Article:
Cultural heritage of Sardinia

The first picture which comes into mind when thinking about Sardinia is the sea. Picturesque beaches and azure water are the two elements which attract yearly numerous tourists from all over the world. However, the beauty of Sardinia does not consist only of its coast – the island is a territory with an extremely rich and unique cultural heritage, that reflects the history and ancient traditions of the region. A heritage which still needs to be promoted in order to improve the attractiveness of the island, both as a destination of tourists and international exchange students.

UNESCO, the authority responsible for the World Heritage List, indicates two main types of cultural heritage: tangible and non tangible. Tangible cultural heritage are physical objects, like paintings, sculptures, archaeological sites, monuments, etc. On the contrary, non tangible cultural heritage includes immaterial forms of culture, like traditions, knowledge, ideas, rituals or performing arts¹. The island of Sardinia is rich in cultural heritage examples of both kinds.

The nuraghe

Over the centuries, the island has been inhabited by different civilizations which left various traces of their presence. The Nuragics, Phoenicians, Romans or Byzantines, these and more peoples has influenced the shape of the island. According to ISTAT, the Italian National Institute of Statistics, Sardinia is the Italian region with the highest number of archeological sites and parks in the country². One of the most characteristic elements of Sardinian archeological landscape are the nuraghes, megalithic buildings erected between 1900 and 730 B.C. The structures were built by the Nuragics, an endemic civilization which inhabited only the island of Sardinia and was not present in any other part of the world.

The Sardinian traditions and rituals are strongly rooted in the pastoral-agrarian history of the island. The connection between the man and his animals is reflected in celebrations of the festivities, in particular of the carnival. Many costumes in the Sardinian carnival are composed of animal furs, wooden masks and bells worn by the cattle on the pastures. An important element of the pastoral culture, which in 2008 has been included in the UNESCO Intangible Cultural Heritage of Humanity list, is the traditional pastoral polyphonic singing, called canto a tenore³. The song is performed by four men, the two of which have a deep and guttural voice timbre. When speaking about the cultural heritage of Sardinia we should not forget about the Sardinian handicraft, which still maintains original techniques and patterns.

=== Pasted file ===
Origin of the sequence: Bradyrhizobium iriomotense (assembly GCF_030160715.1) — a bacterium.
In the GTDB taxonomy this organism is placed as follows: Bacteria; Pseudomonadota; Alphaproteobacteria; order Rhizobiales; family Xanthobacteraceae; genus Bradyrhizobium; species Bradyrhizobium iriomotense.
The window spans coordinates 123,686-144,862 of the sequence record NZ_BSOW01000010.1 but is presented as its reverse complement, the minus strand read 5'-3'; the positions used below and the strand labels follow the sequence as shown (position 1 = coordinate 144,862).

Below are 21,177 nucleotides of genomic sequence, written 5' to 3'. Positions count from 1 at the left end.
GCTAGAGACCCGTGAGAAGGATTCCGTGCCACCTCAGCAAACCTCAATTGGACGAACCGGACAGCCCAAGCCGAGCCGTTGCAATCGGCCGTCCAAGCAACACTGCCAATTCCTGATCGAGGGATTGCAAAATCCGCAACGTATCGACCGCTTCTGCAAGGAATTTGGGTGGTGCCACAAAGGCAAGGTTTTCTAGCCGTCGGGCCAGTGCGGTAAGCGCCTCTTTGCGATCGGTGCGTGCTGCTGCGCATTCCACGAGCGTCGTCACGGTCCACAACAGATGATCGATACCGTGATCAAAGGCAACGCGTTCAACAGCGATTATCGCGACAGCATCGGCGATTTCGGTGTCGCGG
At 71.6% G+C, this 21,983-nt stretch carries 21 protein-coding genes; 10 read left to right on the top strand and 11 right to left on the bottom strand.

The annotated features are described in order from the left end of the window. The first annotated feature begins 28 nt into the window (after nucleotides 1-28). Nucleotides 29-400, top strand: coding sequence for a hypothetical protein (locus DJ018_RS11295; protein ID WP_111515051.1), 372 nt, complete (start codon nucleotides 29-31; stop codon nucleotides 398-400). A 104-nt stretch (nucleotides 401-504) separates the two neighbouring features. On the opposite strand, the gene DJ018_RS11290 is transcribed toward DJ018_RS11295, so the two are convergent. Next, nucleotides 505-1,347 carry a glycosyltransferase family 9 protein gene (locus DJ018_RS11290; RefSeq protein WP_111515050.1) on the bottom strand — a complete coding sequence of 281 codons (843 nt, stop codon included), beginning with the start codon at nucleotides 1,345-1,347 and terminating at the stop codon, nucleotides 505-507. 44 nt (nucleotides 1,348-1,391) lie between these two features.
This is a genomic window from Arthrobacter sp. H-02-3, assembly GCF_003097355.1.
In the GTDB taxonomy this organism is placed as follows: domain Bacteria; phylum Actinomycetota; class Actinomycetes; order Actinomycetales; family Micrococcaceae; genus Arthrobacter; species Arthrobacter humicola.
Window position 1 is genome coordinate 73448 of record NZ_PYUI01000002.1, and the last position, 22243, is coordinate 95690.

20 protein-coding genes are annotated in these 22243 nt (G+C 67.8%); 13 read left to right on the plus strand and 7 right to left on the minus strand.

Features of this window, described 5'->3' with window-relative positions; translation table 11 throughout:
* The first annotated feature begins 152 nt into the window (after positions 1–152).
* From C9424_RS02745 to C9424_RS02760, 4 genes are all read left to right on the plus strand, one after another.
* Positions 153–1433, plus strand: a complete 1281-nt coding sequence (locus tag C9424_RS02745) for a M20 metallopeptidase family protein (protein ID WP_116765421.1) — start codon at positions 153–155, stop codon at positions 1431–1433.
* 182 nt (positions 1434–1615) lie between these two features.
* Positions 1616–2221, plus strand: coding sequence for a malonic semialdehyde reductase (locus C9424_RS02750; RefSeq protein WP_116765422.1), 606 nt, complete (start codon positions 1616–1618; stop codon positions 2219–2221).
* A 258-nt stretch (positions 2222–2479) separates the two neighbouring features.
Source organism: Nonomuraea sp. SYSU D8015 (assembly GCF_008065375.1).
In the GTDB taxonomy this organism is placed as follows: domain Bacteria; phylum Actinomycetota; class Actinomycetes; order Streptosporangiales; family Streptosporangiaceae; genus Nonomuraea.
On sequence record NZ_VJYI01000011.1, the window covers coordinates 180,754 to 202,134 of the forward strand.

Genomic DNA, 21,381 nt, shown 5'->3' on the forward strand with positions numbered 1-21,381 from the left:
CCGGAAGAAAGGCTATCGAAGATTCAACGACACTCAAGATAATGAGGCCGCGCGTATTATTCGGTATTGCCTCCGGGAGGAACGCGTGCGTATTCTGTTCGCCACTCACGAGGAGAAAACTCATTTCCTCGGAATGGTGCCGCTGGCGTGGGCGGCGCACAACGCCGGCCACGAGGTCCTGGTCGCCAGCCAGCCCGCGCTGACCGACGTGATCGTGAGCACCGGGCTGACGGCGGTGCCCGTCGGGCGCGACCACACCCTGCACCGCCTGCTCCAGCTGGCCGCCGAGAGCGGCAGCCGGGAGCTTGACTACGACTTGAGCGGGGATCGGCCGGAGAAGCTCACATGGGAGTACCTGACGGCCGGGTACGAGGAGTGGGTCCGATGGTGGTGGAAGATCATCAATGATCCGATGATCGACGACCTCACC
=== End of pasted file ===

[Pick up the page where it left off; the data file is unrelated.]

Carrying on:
The cultural heritage of Sardinia needs to be promoted in order to give the right relevance not only to the natural beauty of the island, but also to its rich culture, traditions and history. The further valorization of the Sardinian cultural heritage will influence positively on the tourism sector – it will raise interest in the island, attract more tourists, encourage creation of new local companies and new jobs. It will also attract more and more international students, including VET learners, interested in participating in an international exchange on the island.



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